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3 Ways to Keep Your Teen Safe on the Road

    2 minute read

    Every parent knows the feeling- it is time for your teen to get his or her driver’s license. Even though it is a scary thought of having your child navigating himself or herself on the road, there are steps that you can take in order to focus on teen safety. Besides the basic driver’s education classes that most young drivers are required to take, AIS has compiled a list of three steps to keep your teenager safe while driving.

    1. Car update:

    Usually the new driver in the house gets a family-used vehicle, so it is imperative to have the vehicle up to date with all of its inspections. Make sure your teenager’s car’s tires, brakes, fluids, suspension, engine and alerts are all up to date. Not only can you use this car update as a way to keep your teenager safe, but it can also be used as a way to teach your child about the inner workings of his new car.

    Attractive woman in car showing her drivers license

    2. Set ground rules:

    Driving restrictions, such as placing limits on nighttime driving and the number of teen passengers allowed to ride with your teen is also a good way to keep your new driver safe. Safety experts recommend no driving after 9 p.m. for newly licensed teens. After six months of driving, parents may choose to relax the restrictions by allowing one teen passenger and extend driving to 10 or 11p.m. It is important to keep a firm standing on these rules so your new driver doesn’t take advantage of his or her new privilege. Some states have “provisional license” restrictions that extend for the first several years of driving.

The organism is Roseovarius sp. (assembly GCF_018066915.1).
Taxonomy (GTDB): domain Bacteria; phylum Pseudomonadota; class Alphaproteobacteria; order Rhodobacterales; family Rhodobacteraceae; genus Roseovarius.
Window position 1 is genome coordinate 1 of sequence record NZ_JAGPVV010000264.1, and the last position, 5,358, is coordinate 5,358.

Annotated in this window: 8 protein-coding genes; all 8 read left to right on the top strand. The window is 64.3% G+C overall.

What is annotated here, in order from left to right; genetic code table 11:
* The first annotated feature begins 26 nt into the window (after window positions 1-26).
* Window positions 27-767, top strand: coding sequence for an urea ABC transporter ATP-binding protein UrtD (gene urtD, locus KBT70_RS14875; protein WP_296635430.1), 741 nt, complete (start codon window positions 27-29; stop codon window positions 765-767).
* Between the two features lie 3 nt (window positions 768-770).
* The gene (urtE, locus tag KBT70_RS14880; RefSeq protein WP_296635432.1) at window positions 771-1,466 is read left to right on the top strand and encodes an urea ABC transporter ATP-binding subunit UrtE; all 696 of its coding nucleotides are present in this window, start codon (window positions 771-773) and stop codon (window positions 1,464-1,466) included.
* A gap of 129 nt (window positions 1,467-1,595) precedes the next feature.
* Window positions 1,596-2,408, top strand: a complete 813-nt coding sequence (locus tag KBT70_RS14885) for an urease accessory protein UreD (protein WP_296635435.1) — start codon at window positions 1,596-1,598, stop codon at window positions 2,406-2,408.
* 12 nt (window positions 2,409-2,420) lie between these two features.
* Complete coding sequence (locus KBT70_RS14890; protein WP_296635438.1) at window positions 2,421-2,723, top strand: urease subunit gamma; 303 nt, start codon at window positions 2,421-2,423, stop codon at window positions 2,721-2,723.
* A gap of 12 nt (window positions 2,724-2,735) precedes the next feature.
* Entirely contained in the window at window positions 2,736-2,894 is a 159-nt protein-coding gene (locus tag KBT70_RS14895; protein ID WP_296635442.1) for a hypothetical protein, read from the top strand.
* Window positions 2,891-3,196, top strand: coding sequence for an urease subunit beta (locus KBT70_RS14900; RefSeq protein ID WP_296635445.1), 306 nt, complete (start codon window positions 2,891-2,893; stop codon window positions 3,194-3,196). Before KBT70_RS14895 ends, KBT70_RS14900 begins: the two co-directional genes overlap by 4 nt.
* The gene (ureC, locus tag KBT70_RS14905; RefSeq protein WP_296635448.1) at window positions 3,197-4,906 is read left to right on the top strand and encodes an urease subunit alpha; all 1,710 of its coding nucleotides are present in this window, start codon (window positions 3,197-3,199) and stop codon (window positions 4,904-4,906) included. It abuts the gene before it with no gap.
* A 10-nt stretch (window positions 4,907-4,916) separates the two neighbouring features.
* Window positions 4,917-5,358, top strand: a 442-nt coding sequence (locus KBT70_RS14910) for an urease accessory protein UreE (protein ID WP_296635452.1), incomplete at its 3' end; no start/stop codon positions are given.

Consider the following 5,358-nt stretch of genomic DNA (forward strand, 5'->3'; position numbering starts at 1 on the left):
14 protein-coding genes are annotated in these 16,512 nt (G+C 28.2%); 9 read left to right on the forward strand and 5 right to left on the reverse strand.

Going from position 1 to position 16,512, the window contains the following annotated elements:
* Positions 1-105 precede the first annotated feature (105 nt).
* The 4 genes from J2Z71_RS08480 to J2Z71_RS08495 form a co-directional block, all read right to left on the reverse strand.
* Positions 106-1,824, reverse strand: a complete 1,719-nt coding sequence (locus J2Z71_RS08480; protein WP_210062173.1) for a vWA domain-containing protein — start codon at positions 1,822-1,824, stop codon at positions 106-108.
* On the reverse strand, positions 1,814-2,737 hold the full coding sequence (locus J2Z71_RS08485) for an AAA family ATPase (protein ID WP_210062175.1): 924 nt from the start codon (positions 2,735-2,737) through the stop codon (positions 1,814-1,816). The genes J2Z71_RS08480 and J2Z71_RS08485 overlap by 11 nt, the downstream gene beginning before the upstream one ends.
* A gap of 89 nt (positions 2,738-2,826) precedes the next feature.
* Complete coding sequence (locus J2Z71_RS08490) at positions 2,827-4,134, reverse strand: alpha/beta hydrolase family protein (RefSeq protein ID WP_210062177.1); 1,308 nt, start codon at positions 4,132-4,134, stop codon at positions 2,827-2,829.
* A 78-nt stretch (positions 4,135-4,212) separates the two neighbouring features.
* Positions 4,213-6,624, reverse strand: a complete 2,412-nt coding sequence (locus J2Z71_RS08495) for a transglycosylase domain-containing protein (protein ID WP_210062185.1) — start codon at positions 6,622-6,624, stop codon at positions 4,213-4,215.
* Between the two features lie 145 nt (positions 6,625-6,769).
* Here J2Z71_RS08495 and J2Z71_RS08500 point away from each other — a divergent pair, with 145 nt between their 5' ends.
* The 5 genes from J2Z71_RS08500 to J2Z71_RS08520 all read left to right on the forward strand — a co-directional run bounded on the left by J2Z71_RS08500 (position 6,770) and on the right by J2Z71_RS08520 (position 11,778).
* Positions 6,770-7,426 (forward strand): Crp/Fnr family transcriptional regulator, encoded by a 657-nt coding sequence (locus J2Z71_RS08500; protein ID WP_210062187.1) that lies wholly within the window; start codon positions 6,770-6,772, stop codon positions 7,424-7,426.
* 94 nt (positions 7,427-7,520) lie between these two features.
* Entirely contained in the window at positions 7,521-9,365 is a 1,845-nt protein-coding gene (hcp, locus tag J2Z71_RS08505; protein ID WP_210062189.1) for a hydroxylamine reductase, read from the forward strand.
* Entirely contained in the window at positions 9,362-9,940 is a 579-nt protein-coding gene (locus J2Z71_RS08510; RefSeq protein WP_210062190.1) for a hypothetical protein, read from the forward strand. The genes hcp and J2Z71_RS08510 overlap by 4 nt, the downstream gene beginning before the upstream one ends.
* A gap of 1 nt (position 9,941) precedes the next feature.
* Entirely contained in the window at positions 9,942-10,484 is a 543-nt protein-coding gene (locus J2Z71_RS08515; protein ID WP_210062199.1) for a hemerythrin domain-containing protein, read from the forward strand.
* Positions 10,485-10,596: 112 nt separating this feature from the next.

3. Wait and shop smart:

    Another key factor to helping your teen to stay safe is to wait to buy them a new car. For the first year or so after your teen receives a license, let them share the family car. Keep safety in mind when buying a vehicle for your teen. Purchase a newer model mid-sized to large car that offers good crash protection. It is also imperative to stay away from cars with high performance engines which may encourage reckless driving; furthermore, stay clear of sport utility vehicles (SUVs) as they are more likely to roll over in a crash than cars.

    Your teen might think they are ready to drive before you do, but the day when they take that driving test is inevitable. These steps and actions will help your new teenager to safely navigate the road.

    The information in this article was obtained from various sources. This content is offered for educational purposes only and does not represent contractual agreements, nor is it intended to replace manuals or instructions provided by the manufacturer or the advice of a qualified professional. The definitions, terms and coverage in a given policy may be different than those suggested here and such policy will be governed by the language contained therein. No warranty or appropriateness for a specific purpose is expressed or implied.